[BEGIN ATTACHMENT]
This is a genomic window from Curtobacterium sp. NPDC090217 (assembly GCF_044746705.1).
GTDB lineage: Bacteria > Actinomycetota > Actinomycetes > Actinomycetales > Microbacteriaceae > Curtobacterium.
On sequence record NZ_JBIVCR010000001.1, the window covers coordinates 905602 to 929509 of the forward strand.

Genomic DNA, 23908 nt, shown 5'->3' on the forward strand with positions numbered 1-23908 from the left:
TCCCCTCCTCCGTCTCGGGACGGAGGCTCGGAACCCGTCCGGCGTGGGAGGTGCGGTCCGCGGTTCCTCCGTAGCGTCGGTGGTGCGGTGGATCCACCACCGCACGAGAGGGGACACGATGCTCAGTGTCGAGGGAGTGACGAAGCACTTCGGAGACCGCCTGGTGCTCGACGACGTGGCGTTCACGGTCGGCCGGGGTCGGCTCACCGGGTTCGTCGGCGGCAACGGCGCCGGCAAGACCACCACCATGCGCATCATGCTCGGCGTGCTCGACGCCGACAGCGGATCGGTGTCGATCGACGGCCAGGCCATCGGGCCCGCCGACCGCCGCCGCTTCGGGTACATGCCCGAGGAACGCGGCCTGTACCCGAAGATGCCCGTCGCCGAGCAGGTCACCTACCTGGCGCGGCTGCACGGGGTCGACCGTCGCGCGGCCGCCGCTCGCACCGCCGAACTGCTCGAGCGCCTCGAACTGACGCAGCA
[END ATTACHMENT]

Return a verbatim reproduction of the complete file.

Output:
This is a genomic window from Curtobacterium sp. NPDC090217 (assembly GCF_044746705.1).
GTDB lineage: Bacteria > Actinomycetota > Actinomycetes > Actinomycetales > Microbacteriaceae > Curtobacterium.
On sequence record NZ_JBIVCR010000001.1, the window covers coordinates 905602 to 929509 of the forward strand.

Genomic DNA, 23908 nt, shown 5'->3' on the forward strand with positions numbered 1-23908 from the left:
TCCCCTCCTCCGTCTCGGGACGGAGGCTCGGAACCCGTCCGGCGTGGGAGGTGCGGTCCGCGGTTCCTCCGTAGCGTCGGTGGTGCGGTGGATCCACCACCGCACGAGAGGGGACACGATGCTCAGTGTCGAGGGAGTGACGAAGCACTTCGGAGACCGCCTGGTGCTCGACGACGTGGCGTTCACGGTCGGCCGGGGTCGGCTCACCGGGTTCGTCGGCGGCAACGGCGCCGGCAAGACCACCACCATGCGCATCATGCTCGGCGTGCTCGACGCCGACAGCGGATCGGTGTCGATCGACGGCCAGGCCATCGGGCCCGCCGACCGCCGCCGCTTCGGGTACATGCCCGAGGAACGCGGCCTGTACCCGAAGATGCCCGTCGCCGAGCAGGTCACCTACCTGGCGCGGCTGCACGGGGTCGACCGTCGCGCGGCCGCCGCTCGCACCGCCGAACTGCTCGAGCGCCTCGAACTGACGCAGCA